| KUALA LUMPUR, June 26
KUALA LUMPUR, June 26 Malaysia's government will
address allegations on Tuesday over its purchase of two French
submarines, responding to a scandal that threatens to tarnish
Prime Minister Najib Razak ahead of elections he is expected to
call later this year.
Defence Minister Ahmad Zahid Hamidi is due to speak in
parliament on allegations that Malaysian navy documents were
sold to French shipbuilding giant DCNS to help its bid for the 1
billion euro ($1.25 billion) contract it won in 2002.
Najib, defence minister at the time, has for years denied
allegations of wrongdoing in the purchase of the Scorpene-class
submarines. There has been no evidence linking him directly to
corruption in the deal and his supporters say the political
opposition is behind efforts to revive the issue just ahead of
But his government is under mounting pressure to give a
fuller explanation of the dealings after documents in a French
court case brought by a Malaysian human rights group were leaked
and picked up by the country's lively online media.
The documents, including records seized by French
prosecutors in a raid on DCNS's offices, detail payments made to
two companies set up by former political analyst Razak Baginda,
a former associate of Najib who worked on the submarine deal.
The documents, most of which were published this week by
online media group Asia Sentinel, contain a report prepared for
DCNS stating that major defence contracts required "substantial
transfers of money to individuals and/or organisations".
"In Malaysia, usually ... the ruling party is the largest
beneficiary," the document said, referring to Najib's
long-ruling United Malays National Organisation (UMNO).
Another document quotes a former top DCNS executive saying
that Perimekar, one of Razak Baginda's companies, appeared to be
little more than a "travel agency" set up to create "unjust
enrichment" for its shareholders.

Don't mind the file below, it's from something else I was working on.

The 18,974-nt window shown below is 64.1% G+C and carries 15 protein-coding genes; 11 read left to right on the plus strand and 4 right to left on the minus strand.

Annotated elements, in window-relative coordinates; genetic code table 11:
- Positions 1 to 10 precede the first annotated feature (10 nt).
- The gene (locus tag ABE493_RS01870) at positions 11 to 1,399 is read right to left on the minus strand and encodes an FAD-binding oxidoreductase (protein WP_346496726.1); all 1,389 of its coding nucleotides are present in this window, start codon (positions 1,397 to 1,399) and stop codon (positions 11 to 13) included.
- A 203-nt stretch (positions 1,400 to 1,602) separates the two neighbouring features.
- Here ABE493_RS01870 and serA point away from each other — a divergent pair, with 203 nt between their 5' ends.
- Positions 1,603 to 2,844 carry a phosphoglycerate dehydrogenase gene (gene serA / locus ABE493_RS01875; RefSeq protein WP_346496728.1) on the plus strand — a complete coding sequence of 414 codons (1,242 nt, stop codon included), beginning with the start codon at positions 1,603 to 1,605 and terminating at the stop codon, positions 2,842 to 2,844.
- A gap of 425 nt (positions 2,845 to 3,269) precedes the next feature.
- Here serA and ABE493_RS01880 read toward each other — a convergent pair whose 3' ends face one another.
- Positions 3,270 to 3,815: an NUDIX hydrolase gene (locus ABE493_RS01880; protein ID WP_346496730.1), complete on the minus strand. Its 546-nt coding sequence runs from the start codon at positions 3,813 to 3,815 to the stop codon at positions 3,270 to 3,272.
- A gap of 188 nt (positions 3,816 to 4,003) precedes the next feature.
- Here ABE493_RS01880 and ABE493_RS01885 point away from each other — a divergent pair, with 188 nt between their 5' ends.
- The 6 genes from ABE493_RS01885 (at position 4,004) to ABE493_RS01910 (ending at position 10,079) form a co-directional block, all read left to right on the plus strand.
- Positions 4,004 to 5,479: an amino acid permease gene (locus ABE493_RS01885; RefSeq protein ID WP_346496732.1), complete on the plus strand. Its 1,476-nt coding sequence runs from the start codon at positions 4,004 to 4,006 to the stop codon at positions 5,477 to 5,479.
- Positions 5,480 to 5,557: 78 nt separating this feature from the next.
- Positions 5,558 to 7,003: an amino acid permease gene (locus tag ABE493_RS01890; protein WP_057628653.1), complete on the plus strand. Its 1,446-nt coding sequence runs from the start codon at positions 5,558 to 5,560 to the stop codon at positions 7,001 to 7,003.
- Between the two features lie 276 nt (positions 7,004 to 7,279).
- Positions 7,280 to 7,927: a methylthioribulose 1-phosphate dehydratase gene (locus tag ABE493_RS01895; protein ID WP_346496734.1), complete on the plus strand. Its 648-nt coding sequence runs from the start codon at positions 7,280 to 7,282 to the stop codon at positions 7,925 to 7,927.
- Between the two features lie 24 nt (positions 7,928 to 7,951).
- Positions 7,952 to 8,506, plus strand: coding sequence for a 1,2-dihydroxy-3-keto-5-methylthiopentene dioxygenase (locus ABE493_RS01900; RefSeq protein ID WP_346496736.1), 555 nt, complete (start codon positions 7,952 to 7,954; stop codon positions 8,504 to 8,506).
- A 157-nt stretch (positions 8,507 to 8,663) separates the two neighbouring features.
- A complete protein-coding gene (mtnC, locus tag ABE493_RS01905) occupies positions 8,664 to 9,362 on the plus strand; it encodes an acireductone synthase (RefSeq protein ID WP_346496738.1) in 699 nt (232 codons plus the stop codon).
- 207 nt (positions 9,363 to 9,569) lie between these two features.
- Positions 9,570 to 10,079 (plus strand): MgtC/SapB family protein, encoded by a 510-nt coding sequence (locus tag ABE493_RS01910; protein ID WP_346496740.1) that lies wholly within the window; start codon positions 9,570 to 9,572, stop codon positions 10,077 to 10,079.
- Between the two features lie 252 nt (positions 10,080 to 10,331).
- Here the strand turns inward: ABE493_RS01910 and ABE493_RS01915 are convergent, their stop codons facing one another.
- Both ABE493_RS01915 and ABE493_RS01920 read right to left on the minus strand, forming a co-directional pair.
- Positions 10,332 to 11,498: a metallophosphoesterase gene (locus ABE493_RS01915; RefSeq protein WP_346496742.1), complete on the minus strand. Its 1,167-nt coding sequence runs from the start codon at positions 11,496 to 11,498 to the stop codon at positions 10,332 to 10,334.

Joseph Breham, a lawyer representing rights group SUARAM in
the French case, told Reuters that the leaked documents were
"We cannot prove the money went to UMNO. But we can prove
the money had no counterpart. If it was not for corruption, they
paid for nothing," Breham said.
Officials at DCNS, a state-controlled company part-owned by
defence electronics group Thales, could not
immediately be reached for comment. Malaysian government
officials did not immediately respond to requests for comment.
A source close to Malaysia's government said that SUARAM was
heavily linked to the country's opposition, which is aiming to
topple the ruling Barisan Nasional (BN) coalition in elections
that Najib must call by March. Government supporters say that
civil prosecutions, such as that brought by SUARAM, are common
in France and are no indication that a crime has been committed.
Breham told reporters at a news conference in Bangkok last
month that a confidential Malaysian navy document assessing the
French bid was sold to DCNS by another Razak Baginda-controlled
firm, Terasasi, for 36 million euros. Opposition politicians
have said that would amount to treason, if proved to be
Malaysia's government has acknowledged that Perimekar
received 114 million euros for its support services, but has yet
to comment on the role of Hong Kong-based Terasasi.
The documents also mention Razak Baginda's relationship with
Altantuya Shaariibuu, a murdered Mongolian interpreter and model
who was blown up with military-grade explosives near Kuala
Lumpur in 2006. Razak Baginda was acquitted of the murder but
two of Najib's bodyguards were convicted and jailed for killing
the woman. Razak Baginda is believed to have moved to Europe and
could not be reached for comment.
The allegations emerging from the French court have helped
galvanise Malaysia's opposition. The coalition is expected to
win the election but its victory is far from guaranteed after
the opposition made shock gains in 2008 that shook the BN's
half-century grip on power.
"Any implication that the Scorpene deal involved corruption
would be enough to derail him (Najib)," opposition MP Tony Pua
told Reuters at a recent dinner to raise funds for SUARAM's
(Writing by Stuart Grudgings; Editing by Nick Macfie)